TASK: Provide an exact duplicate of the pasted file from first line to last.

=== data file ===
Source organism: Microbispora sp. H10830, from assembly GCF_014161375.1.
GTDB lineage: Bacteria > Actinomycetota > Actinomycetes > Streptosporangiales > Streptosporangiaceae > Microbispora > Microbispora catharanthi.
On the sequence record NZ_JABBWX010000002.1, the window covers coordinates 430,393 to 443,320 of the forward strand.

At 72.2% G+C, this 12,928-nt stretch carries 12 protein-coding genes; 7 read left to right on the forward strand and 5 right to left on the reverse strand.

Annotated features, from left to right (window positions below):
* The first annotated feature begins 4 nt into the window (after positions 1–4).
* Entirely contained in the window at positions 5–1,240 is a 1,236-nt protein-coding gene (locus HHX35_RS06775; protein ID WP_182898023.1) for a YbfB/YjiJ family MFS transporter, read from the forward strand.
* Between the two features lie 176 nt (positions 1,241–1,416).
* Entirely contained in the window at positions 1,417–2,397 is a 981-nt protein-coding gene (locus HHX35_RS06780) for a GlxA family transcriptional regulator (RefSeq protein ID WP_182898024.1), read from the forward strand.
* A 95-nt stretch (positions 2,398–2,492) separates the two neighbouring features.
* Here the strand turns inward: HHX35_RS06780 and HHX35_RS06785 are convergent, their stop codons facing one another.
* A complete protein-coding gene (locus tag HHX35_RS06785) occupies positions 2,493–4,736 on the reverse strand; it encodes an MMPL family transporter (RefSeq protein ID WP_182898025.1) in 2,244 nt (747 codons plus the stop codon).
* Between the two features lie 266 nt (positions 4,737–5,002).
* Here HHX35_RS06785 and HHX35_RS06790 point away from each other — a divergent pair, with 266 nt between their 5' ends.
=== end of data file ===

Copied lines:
Source organism: Microbispora sp. H10830, from assembly GCF_014161375.1.
GTDB lineage: Bacteria > Actinomycetota > Actinomycetes > Streptosporangiales > Streptosporangiaceae > Microbispora > Microbispora catharanthi.
On the sequence record NZ_JABBWX010000002.1, the window covers coordinates 430,393 to 443,320 of the forward strand.

At 72.2% G+C, this 12,928-nt stretch carries 12 protein-coding genes; 7 read left to right on the forward strand and 5 right to left on the reverse strand.

Annotated features, from left to right (window positions below):
* The first annotated feature begins 4 nt into the window (after positions 1–4).
* Entirely contained in the window at positions 5–1,240 is a 1,236-nt protein-coding gene (locus HHX35_RS06775; protein ID WP_182898023.1) for a YbfB/YjiJ family MFS transporter, read from the forward strand.
* Between the two features lie 176 nt (positions 1,241–1,416).
* Entirely contained in the window at positions 1,417–2,397 is a 981-nt protein-coding gene (locus HHX35_RS06780) for a GlxA family transcriptional regulator (RefSeq protein ID WP_182898024.1), read from the forward strand.
* A 95-nt stretch (positions 2,398–2,492) separates the two neighbouring features.
* Here the strand turns inward: HHX35_RS06780 and HHX35_RS06785 are convergent, their stop codons facing one another.
* A complete protein-coding gene (locus tag HHX35_RS06785) occupies positions 2,493–4,736 on the reverse strand; it encodes an MMPL family transporter (RefSeq protein ID WP_182898025.1) in 2,244 nt (747 codons plus the stop codon).
* Between the two features lie 266 nt (positions 4,737–5,002).
* Here HHX35_RS06785 and HHX35_RS06790 point away from each other — a divergent pair, with 266 nt between their 5' ends.